Public Safety Committee to take up FPC executive director appointment
Public Safety Committee chair Alderman Terry L. Witkowski said the two hearings will allow the public to select the time that best fits their schedule.
The Public Safety Committee will hold two public hearings on Wednesday, July 29 on the appointment of Assistant City Attorney MaryNell Regan to be the next executive director of the Fire and Police Commission.
Wednesday’s Public Safety Committee sessions will begin at 3 p.m. and 6 p.m., respectively, in the third floor Council Chamber at City Hall, 200 E. Wells St.
The meetings will be televised live on the City Channel (Channel 25 on Time Warner Cable in the City of Milwaukee), and on U-Verse Channel 99. Online viewing is available by going to www.city.milwaukee.gov/Channel25.
Public Safety Committee chair Alderman Terry L. Witkowski said the two hearings will allow the public to select the time that best fits their schedule. “I am hopeful that people who are interested in asking questions about Ms. Regan’s appointment or offering input are able to attend the hearings,” he said.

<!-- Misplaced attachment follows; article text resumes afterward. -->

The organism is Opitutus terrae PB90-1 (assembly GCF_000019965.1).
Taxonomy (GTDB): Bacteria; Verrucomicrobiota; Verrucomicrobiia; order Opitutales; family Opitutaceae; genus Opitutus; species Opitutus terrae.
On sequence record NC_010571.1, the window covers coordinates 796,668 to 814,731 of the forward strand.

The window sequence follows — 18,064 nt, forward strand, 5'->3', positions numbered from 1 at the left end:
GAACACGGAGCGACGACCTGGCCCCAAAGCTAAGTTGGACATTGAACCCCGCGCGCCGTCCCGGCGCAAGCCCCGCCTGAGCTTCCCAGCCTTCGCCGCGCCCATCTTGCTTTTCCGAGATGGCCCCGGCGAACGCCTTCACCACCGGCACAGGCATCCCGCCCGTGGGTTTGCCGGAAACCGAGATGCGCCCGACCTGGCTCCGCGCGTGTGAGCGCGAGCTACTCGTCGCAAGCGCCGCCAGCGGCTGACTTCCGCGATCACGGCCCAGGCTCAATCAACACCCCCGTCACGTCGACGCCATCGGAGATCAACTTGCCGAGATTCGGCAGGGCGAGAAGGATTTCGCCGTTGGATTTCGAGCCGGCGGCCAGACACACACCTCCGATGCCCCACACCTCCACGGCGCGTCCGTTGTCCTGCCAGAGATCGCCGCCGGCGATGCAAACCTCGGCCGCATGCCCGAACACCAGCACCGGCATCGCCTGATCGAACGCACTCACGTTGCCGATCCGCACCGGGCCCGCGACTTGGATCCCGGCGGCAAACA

The FPC executive director position has been vacant since the resignation of Michael Tobin in fall 2014.
Alderman Witkowski said the committee will consider written questions and/or verbal testimony during the hearings, with a set three-minute time limit per person.
The committee is expected to vote on the appointment at the close of the 6 p.m. hearing, and the recommendation it makes is expected to be considered by the full Common Council on September 1.
Press Releases by Terry Witkowski
“Around the Corner” is a Milwaukee Public Television program hosted by Milwaukee native and Emmy-winning actor John McGivern.
Mr. Gurda, a Milwaukee-born writer and historian, has studied his hometown since 1972.
The building had been vacant for a number of years before the city was forced to foreclose upon it.
Future plans for five sites, including the Wildenberg Hotel, will be among the items discussed.
“We are talking about landlords who own properties in some of Milwaukee’s most vulnerable neighborhoods, and they have been gaming the system”
Since 1989, budget cuts have reduced the number of city employees from more than 11,000 to fewer than 7,000.